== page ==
|Location||One Champions Drive
Columbia, MO 65211
|Broke ground||September 21, 2002|
|Opened||October 13, 2004|
|Owner||University of Missouri|
|Operator||University of Missouri|
|Construction cost||$75 million
($93.6 million in 2014 dollars)
|Structural engineer||Walter P Moore|
|Services engineer||M-E Engineers, Inc.|
|General contractor||J.E. Dunn Construction Group|
(Men's & Women's Basketball)
Mizzou Arena is an indoor arena located on the south side of the campus of the University of Missouri in Columbia, Missouri. The facility, home to the school's men's and women's basketball teams, opened in November 2004 and replaced the Hearnes Center as the school's main indoor sports facility. The arched-roof building seats 15,061, and is located just south of Hearnes and Memorial Stadium. The arena is host to Missouri State High School Activities Association championships for basketball and wrestling.
About the arena
Mizzou Arena is double-decked on three sides the sidelines and the east baseline and has a single large bleacher section on the west end for student groups (such as the main "Zou Crew", Student Athletic Board, and the stand, as well as Mini Mizzou (basketball band). Seats in the south stand, lower level are fully cushioned theatre-style seats and are sold to the members of the Tiger Scholarship Fund club, the main fund-raising arm for the athletic department. There are around 35 private boxes between the lower and upper levels, offering full food and drink service, televisions and other comforts. The club level has a private bar called The Clinton Club. The Stalcup Room, named for former Tigers coach and athletic director Wilbur "Sparky" Stalcup is a meeting room on the main concourse. The arena has a wider variety of both concession stands and food choices than Hearnes did, and has a large Tiger Team Store outlet.
Mizzou Arena also includes offices for the Men’s and Women’s basketball programs, the Athletic Administration and Mizzou Arena’s Building Operations. For the basketball programs the arena also offers locker rooms, a 24-hour practice gym, weight and training facilities including a hydrotherapy pool, video classrooms with audio and video editing capabilities, and an academic study center.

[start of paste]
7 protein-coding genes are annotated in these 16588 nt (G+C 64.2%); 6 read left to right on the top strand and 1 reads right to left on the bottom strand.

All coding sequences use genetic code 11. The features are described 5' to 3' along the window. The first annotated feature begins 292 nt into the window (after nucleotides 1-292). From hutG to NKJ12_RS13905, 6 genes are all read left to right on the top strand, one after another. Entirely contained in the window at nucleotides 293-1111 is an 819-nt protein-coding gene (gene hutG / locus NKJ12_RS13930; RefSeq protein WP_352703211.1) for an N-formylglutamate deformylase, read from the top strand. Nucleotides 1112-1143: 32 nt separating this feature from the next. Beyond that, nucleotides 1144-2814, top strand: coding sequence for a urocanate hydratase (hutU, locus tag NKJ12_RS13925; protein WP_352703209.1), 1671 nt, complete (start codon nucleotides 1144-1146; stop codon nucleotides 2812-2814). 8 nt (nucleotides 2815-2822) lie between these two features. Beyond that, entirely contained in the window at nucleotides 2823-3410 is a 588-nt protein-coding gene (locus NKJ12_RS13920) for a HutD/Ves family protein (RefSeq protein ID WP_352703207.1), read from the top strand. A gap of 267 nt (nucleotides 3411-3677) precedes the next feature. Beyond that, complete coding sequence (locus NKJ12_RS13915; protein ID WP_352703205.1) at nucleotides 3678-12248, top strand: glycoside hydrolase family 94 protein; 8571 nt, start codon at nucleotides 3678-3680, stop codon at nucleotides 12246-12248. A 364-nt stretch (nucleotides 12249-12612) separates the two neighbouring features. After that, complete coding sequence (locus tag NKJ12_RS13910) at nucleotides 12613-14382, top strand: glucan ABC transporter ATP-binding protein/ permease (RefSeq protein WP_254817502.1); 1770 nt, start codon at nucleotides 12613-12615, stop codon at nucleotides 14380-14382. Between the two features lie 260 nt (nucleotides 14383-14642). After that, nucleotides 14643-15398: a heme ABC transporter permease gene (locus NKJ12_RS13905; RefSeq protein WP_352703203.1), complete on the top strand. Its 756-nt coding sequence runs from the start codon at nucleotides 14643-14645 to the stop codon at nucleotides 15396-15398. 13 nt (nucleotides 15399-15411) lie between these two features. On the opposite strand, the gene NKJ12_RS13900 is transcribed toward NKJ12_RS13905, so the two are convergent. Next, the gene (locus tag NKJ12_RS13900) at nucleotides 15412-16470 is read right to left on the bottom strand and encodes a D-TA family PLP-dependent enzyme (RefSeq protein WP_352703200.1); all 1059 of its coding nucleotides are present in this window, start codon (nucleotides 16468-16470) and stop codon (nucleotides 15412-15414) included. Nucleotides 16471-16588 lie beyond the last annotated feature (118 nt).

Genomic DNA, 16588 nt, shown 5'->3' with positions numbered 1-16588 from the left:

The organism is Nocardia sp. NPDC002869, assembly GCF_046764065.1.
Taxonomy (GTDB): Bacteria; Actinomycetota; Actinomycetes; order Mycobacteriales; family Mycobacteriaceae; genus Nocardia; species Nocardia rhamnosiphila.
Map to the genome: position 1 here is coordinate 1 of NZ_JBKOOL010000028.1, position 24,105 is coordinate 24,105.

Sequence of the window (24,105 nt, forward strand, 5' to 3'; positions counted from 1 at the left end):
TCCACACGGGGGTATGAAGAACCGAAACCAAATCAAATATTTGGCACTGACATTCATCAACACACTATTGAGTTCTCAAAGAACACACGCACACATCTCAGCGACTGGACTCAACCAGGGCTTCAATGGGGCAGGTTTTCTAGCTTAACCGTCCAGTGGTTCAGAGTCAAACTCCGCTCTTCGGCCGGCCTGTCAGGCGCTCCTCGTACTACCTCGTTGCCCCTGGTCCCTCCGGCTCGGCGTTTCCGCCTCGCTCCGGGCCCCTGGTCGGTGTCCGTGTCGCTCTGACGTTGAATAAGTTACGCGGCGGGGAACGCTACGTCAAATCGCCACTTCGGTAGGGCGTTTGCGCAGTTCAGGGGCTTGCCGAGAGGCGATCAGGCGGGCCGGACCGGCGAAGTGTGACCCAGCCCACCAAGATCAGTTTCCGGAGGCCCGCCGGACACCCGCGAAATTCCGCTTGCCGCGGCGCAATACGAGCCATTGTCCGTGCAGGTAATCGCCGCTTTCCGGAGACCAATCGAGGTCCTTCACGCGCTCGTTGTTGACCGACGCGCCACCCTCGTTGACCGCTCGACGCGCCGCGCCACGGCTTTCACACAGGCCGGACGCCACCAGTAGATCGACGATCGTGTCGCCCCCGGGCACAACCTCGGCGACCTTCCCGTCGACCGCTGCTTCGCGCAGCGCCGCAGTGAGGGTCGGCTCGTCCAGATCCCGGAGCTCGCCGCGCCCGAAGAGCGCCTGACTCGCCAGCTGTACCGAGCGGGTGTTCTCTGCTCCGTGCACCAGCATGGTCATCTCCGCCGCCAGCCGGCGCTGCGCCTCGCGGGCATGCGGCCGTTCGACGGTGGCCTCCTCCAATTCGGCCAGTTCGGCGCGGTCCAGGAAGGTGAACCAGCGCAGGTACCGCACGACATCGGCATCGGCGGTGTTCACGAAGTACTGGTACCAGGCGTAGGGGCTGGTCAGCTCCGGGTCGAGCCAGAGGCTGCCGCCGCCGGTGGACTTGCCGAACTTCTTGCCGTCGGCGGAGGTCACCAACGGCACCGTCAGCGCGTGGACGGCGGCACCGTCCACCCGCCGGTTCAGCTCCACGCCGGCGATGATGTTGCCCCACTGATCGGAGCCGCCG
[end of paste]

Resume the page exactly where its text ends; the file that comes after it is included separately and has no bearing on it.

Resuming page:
Men's basketball record at Mizzou Arena
|Year||Conference record||Record overall||Winning percentage||Head coach||Conference|
|2004–05||6–2||14–4||.778||Quin Snyder||Big 12|
|2005–06||4–4||11–5||.688||Quin Snyder||Big 12|
|2006–07||4–4||15–4||.789||Mike Anderson||Big 12|
|2007–08||4–4||13–4||.765||Mike Anderson||Big 12|
|2008–09||8–0||18–0||1.000||Mike Anderson||Big 12|
|2009–10||6–2||16–2||.889||Mike Anderson||Big 12|
|2010–11||7–1||17–1||.944||Mike Anderson||Big 12|
|2011–12||8–1||16–1||.938||Frank Haith||Big 12|
A third of the arena's $75 million cost was bequeathed by Walmart heir Nancy Walton Laurie and her husband Bill Laurie, then owners of the NHL's St. Louis Blues, with the naming rights given to them, which they used to name the arena for their daughter, Elizabeth Paige Laurie, who did not attend the school and was actually enrolled at the University of Southern California. However, after it was revealed shortly after the 2004–05 basketball season's start that Paige Laurie paid her USC roommate to do much of her homework for her even after the roommate left the university due to financial issues, the deal was further criticized beyond her not being an alumna of the University of Missouri. The Lauries gave up the naming rights on November 23, 2004 to the university, which then renamed the arena to the university's common nickname, "Mizzou" and removed all mentions of Elizabeth Paige Laurie from the venue outside of the bare minimum required to mention the Lauries' gift.
Reflecting an SEC-wide trend, attendance at men's basketball games has dropped. With one conference game left to play in 2014, attendance was on track to be at its lowest since the 2007–08 season.
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- Consumer Price Index (estimate) 1800–2014. Federal Reserve Bank of Minneapolis. Retrieved February 27, 2014.
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- Broughton, David (November 22, 2004). "Show Me Money: Missouri Arena Delivers Revenue". SportsBusiness Journal. Retrieved November 12, 2013.
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- Simon, Stephanie (25 November 2004). "Benefactors find scandal gave new arena a bad name". Los Angeles Times. Retrieved 17 December 2013.
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- Joens, Philip (7 March 2014). "Mizzou Arena attendance down sharply for men’s basketball in 2014". KBIA Sports. Retrieved 29 June 2014.
- Morrison, David (1 March 2014). "Missouri basketball attendance takes a drastic dip". Columbia Daily Tribune. Retrieved 29 June 2014. "Missouri is not alone. The Tigers are one of seven SEC teams who have seen their attendance figures fall overall this season and eight who have seen a drop in conference play."